Thursday, April 11, 2013
Think Global; Write Local:
TWC’s Writing Staycation
By Angela Swayze
After researching writer’s retreats a few years ago, workshop leader Zahara Heckscher came to an inspired conclusion: there should be an affordable writing retreat in the D.C. area for busy people who can’t afford the time or cost of leaving their family and responsibilities. Thus was born Writing Staycation, The Writer’s Center’s week-long retreat for writers who need to get away and write.
Heckscher’s workshop seeks to transport busy D.C. area residents to a place where “their souls and bodies are being nurtured so that their minds can focus on writing.”
Bringing in paintings, flowers, healthy foods, and in part guided by Julia Cameron’s The Artist’s Way, Heckscher leads participants through five consecutive days of structured writing.
“We start on time and end on time,” she says. “Within the structure comes the freedom.” But it’s the space, and nurturing energy of that space, she likes to emphasize, that matters most.
Her participants agree. A self-proclaimed “staycation junkie,” Sheila Walker wrote on a recent First Person Plural blog that “The continuity and intensity of five consecutive days of Staycationing, rather than the usual once a week for several weeks, was exactly what I needed.” Andrea Solarz shares that the Staycation helped her jump start her writing and gave her a lot of motivation that “continued long after the week ended.”
So how does it work?
The day starts with a reading, Heckscher explains, often from such names as Pablo Neruda or Thich Nhat Hanh.
There may also be a writing prompt, however both take as little as 30 minutes. Then, it’s time to write.
Lunch involves guest speakers, like writer Danuta Hinc or acclaimed poet E. Ethelbert Miller, all of whom are open to one-on-one sessions afterwards. Lunch is followed by more time to write. Another break if offered later in the day, such as an outdoor walk.
“It’s good for the body to take a break from writing and gets creative juices going,” Heckscher says.
The day typically closes with a brief check-in to help participants become more self-aware of their process, such as identifying at what point they felt most productive during that day.
Outside the daily structure, participants also have the option to work on technique or talk nuts-and-bolts of writing with Heckscher or one of the lunch speakers. They also have the option of retreating to their own private space.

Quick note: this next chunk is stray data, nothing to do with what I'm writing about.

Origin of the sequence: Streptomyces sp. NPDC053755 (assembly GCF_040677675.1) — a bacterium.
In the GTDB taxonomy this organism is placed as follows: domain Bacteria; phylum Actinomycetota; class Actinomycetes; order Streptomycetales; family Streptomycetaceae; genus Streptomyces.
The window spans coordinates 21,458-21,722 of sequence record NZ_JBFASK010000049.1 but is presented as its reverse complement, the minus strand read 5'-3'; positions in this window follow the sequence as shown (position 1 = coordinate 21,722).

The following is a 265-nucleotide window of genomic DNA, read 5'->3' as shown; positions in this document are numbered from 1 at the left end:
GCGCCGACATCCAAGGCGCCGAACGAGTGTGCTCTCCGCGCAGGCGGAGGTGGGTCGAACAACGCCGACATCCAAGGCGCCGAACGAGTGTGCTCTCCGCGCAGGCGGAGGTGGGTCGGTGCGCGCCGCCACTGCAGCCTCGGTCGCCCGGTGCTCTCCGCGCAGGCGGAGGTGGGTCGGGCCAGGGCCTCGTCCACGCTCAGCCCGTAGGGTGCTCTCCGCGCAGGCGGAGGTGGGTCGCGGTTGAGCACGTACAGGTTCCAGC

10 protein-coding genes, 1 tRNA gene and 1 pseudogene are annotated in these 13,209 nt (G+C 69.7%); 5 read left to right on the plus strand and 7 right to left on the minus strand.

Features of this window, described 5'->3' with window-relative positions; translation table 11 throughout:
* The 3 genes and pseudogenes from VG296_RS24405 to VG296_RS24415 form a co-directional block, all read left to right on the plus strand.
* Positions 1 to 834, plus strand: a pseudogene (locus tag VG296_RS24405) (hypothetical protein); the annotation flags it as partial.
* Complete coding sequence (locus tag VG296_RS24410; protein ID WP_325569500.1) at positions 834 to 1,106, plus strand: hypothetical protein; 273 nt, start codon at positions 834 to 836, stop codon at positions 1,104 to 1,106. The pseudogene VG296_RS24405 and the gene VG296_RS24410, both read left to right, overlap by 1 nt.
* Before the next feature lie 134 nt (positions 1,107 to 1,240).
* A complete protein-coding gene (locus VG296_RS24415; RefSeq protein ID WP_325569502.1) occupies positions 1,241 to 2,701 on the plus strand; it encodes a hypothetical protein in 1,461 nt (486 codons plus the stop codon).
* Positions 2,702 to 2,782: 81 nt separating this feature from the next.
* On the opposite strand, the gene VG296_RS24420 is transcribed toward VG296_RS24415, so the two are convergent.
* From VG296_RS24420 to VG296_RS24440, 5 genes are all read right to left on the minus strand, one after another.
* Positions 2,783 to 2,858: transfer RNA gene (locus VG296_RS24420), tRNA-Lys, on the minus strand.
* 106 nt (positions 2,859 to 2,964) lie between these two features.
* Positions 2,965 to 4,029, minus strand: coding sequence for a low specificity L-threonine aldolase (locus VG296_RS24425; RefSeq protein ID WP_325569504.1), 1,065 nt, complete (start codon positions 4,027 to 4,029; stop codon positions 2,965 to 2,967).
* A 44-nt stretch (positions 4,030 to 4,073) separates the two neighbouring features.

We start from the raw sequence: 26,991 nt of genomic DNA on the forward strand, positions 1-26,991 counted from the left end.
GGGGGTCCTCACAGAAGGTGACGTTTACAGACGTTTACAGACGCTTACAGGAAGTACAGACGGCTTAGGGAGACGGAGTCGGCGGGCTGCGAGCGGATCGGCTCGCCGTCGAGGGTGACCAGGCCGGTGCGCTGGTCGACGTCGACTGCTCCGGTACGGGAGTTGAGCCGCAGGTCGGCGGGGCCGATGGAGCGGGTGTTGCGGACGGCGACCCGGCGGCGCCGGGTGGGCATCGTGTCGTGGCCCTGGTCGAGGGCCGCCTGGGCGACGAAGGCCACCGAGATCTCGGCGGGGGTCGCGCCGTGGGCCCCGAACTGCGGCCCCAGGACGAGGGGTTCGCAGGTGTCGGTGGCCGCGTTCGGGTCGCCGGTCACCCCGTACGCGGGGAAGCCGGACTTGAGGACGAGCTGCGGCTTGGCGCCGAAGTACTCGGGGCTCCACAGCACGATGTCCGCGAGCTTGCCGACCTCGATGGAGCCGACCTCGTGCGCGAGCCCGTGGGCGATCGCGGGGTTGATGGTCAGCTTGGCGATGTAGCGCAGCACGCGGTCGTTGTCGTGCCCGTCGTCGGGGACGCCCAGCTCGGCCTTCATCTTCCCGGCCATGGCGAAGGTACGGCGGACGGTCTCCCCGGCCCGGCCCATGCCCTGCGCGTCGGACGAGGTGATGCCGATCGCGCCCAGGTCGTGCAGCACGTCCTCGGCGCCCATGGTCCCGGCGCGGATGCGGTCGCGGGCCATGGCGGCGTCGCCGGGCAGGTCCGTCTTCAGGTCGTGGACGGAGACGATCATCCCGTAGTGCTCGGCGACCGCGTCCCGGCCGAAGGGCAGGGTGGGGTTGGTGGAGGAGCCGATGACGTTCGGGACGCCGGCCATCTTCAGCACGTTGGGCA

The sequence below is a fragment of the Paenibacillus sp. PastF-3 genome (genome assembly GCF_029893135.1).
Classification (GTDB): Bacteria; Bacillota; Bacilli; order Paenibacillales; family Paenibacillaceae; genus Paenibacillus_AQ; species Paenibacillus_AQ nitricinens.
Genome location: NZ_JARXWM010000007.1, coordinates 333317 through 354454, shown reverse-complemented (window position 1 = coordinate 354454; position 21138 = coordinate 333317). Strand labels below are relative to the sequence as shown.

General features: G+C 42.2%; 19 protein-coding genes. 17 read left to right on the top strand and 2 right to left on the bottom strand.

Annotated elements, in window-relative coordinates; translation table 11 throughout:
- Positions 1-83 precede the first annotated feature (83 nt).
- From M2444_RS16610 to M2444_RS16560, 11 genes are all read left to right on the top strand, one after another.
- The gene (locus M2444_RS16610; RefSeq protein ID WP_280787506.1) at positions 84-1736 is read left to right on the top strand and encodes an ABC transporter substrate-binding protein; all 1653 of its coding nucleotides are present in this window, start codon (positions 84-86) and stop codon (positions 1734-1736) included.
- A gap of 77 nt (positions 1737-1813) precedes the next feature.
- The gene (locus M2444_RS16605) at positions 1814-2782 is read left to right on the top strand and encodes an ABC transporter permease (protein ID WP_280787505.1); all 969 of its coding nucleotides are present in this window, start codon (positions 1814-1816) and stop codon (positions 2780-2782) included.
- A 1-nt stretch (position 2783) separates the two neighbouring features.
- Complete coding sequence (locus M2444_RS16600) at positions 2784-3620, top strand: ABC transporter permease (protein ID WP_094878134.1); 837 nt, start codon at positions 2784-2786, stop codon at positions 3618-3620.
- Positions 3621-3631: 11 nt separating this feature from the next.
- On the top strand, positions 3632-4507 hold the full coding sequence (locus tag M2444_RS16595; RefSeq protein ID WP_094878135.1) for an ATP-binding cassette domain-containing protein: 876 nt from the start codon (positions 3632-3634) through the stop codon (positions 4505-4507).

“Some need to be in a room alone,” says Heckscher.
Either way, Heckscher makes a conscious decision to stay away from workshopping students’ material, emphasizing that the purpose of the class is to focus on writing. “Critiquing is another class,” she says.
Born in part from “desperation and poverty,” the Writing Staycation has hit its mark. Over time, the workshop has seen its share of repeat attendees as well as new participants of varying stripes. Heckscher describes participants as “early 20s to their 70s and everyone in-between novice writers and already published authors.”
She goes on to say that she has a “radical faith in everyone that comes to Staycation, whatever their stage in the writing process.”
Seeing her role more as a facilitator than a leader, her goal is to create the space for people to be at their creative best. “If you want mint tea, I make sure you have mint tea. I know everyone who has walked in the door has made a huge commitment. I honor them all for making that commitment to writing.”
Heckscher is co-author of the book How to Live Your Dream of Volunteering Overseas. She has also written numerous articles that have appeared in books and the online travel magazine www.TransitionsAbroad.com, where she serves as contributing editor. Heckscher teaches professional writing at University of Maryland at College Park.
The next Writing Staycation is set for 10 a.m. to 5 p.m. April 22 – 26 in Bethesda. Check our website for more information. Visit The Writer’s Center’s youtube channel (http://www.youtube.com/user/TheWritersCenter) for a video of Zahara discussing Writing Staycation.
Two Writing Staycations are now posted on our Website. To join a workshop give us a call or click the start date to register online. Writing Stacation starting: April 22 or June 24. .